This is the cumulative result of the past two years of hard work, training, and sweat on Pablo's part:
He is now an official Naval Aviator! I had the privilege of pinning his wings on at his winging ceremony a few weeks ago, which was probably the most important moment in both of our lives apart from our wedding and the births of our children.
|Yes, there is a name on the patch, but the magic of |
photo editing preserves our privacy! *wink*
Winging is a Big Deal in the life of an aviator, and it was such a delight to share in all of the festivities that week. Because we live quite a distance from base, I haven't had much opportunity to participate in the various activities, which made it all the more exciting for me! I felt even more blessed to be married to this man (if that's possible) as I witnessed the respect he's earned from his superiors and fellow officres through his hard work and attitude.
There was a luncheon to put on the week before winging, which I was very involved with because Pablo's winging class was smaller than usual. I had the "brilliant" idea to make enchiladas, rice, and black beans for 90 people -- despite the fact that I've never made enchiladas, rarely make rice because Pablo doesn't like it, and have never made black beans as a side dish. Not to mention that I've never cooked for that many people before! Fortunately one of the other "wingers" helped us assemble the enchiladas and another winger took care of dessert -- and in the end it was quite successful!
The night before winging was the "soft patch," a more casual celebration (i.e., pizza party!) for family where each student aviator's initial instructor takes off their student patch and replaces it with a "wing patch" -- complete with stories, either complimentary or humorous! I was so glad my parents were able to come to both the Soft Patch and the Winging; they have been incredibly supportive through this whole process (first OCS, then several phases of flight training), and it was so special to share this time with them.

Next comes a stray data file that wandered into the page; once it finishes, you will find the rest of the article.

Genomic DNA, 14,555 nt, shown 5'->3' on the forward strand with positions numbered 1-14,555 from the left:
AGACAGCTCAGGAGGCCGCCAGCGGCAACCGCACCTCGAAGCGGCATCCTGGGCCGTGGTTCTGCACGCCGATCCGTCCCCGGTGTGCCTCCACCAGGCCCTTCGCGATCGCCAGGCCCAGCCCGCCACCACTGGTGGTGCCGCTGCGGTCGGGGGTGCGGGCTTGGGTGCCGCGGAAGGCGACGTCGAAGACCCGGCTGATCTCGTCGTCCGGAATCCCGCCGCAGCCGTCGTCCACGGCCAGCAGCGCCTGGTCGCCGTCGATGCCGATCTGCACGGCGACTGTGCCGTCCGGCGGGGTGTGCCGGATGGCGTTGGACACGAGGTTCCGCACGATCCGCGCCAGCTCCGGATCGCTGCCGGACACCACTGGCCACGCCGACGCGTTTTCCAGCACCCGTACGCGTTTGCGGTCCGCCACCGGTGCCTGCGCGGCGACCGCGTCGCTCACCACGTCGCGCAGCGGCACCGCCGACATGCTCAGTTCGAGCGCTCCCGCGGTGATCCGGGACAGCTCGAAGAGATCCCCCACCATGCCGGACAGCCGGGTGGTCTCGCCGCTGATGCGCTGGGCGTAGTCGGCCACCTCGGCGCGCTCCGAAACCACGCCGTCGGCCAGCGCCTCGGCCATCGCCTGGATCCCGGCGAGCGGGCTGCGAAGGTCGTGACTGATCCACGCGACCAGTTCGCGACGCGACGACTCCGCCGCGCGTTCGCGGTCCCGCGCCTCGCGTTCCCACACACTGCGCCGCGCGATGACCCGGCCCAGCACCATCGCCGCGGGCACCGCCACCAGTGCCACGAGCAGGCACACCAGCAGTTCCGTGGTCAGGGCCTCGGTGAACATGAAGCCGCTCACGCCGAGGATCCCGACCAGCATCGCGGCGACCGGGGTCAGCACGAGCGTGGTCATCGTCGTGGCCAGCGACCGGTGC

Little Man certainly enjoyed the chance to fly "Daddy's helicopter" (just a trainer for now; once we move he'll be flying his designated helo):
And even his little brother had his first "ride!" Though sadly he won't remember it!
And here's the man himself -- and "almost" aviator in this photo, taken the day before winging:
|Pablo's CO (Commanding Officer) insists that he has the best hair in the Navy.|
I agree, but I'm just a little biased! *wink*
I'm so proud of Pablo's achievements, and so grateful for God's blessings as we've navigated this new phase of life. He has opened door after door, and we can clearly see His guidance in our lives since Pablo first started considering joining the Navy. The road ahead will have its challenges (more training, frequent moves, deployments, etc.), but I am confident that the Lord will give us the grace and strength to tackle whatever He puts before us.
Of the three helicopters he could have been assigned out of flight school, Pablo got his first choice -- a huge relief and blessing! As I mentioned in my last post, we'll be moving to Virginia in a few weeks, and near the end of the year we'll be taking an even longer trek to Guam for about 3 years. I lived in Virginia as a baby/toddler, while my dad served as a chaplain on the USS Wisconsin during the first Gulf War, so now I'll have the chance to actually make some memories there. And my parents and sister lived on Guam for several years in the mid 80's while my dad was stationed there as a chaplain at the Navy hospital. It's one of the few duty stations I "missed" during my dad's Naval career (not having been born yet!), so now I'll have a turn.
I'm looking forward to our tropical adventure, partly because it's far from my "comfort zone." The beautiful scenery, waterfalls, and snorkeling sound great. The abundance of snakes and spiders, not so much (though I wouldn't really mind the snakes at all if it weren't that they are somewhat dangerous to children). It figures I would get really into knitting shortly before moving to an island where the record low is in the mid-60's and the average temp is 75-85. I'll have to put my wool on hold and stick to lace knitting with cotton and linen yarn! At least I'll be spared the trouble of putting together winter wardrobes for several years -- and I'll probably have very little to store, since the children are more likely to wear their clothes out when they can wear them year-round.
Well, that's enough "news" for now! Hopefully our little chap will arrive in a few weeks -- because we need a little more excitement, you know?